The great variety and number of problems in children coming to the behavior clinic gives much stimulus to the search for underlying causes. A great deal of work has been done on the effect of pathologic pregnancy and labor on the new-born child. However, these investigations have been chiefly concerned with the physical condition of the child. Brief reference to intelligence occurred early in the literature. The classic work of Little will stand forever as a monument to his memory. In like manner the contributions of Freud, Osler, McNutt, Sir William Gowers, Brissaud and many others will be remembered. More recently the work of Ford, Crothers and Collier is of especial value in clarifying divergent ideas regarding the influence of obstetric injuries and the pathologic processes involved.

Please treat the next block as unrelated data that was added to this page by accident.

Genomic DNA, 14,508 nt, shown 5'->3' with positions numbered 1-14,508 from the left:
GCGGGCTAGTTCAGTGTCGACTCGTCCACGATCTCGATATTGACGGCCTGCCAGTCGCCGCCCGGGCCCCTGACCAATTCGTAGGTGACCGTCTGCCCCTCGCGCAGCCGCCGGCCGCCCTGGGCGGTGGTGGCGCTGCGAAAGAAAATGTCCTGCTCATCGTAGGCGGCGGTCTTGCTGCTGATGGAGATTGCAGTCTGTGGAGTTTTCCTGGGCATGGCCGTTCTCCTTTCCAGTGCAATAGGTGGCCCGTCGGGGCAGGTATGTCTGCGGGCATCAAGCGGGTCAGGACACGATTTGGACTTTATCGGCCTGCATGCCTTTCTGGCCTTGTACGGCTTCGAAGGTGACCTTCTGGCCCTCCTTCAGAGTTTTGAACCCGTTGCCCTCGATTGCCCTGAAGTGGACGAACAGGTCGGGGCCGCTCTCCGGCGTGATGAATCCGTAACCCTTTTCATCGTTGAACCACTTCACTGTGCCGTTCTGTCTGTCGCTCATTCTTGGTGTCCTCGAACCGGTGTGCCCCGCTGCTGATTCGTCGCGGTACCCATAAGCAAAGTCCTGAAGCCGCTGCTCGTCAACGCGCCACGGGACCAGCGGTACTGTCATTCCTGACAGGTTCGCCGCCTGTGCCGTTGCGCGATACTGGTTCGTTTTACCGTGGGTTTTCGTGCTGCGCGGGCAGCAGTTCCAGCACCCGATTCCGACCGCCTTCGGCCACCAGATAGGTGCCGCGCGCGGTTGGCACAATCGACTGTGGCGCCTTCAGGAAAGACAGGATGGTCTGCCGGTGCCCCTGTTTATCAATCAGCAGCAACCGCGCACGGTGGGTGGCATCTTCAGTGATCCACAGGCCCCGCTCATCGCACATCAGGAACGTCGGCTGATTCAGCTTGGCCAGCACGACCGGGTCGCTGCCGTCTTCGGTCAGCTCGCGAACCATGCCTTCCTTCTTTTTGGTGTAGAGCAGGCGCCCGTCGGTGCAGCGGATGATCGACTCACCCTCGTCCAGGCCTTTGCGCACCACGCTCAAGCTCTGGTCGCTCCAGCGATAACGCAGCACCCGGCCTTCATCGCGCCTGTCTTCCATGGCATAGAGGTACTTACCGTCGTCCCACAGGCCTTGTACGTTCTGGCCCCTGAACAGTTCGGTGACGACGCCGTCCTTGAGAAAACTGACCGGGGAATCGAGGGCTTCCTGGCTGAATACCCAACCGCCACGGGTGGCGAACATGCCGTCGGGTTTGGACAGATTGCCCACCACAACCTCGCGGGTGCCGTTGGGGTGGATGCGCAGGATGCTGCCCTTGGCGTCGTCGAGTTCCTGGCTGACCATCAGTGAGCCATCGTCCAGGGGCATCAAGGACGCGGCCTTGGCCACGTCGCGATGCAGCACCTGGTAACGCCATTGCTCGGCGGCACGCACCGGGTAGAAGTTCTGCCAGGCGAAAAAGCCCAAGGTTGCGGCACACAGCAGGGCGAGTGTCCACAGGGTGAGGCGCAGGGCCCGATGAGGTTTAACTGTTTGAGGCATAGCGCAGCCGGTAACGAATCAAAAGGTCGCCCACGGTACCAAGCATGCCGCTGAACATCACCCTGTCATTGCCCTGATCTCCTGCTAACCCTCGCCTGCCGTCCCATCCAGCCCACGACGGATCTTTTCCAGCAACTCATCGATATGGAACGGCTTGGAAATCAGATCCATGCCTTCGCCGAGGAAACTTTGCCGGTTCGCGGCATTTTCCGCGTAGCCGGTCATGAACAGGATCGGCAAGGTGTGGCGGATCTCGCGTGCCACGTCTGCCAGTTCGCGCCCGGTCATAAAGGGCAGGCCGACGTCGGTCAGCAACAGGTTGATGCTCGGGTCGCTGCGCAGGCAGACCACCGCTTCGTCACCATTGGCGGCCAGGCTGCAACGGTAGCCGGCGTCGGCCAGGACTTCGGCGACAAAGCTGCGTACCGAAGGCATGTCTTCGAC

Ford1 states in his recent publication that "the great mass of infantile palsies can no longer be lightly attributed to faulty obstetrical
SCHROEDER PL. BEHAVIOR DIFFICULTIES IN CHILDREN ASSOCIATED WITH THE RESULTS OF BIRTH TRAUMA. JAMA. 1929;92(2):100–104. doi:10.1001/jama.1929.02700280004003
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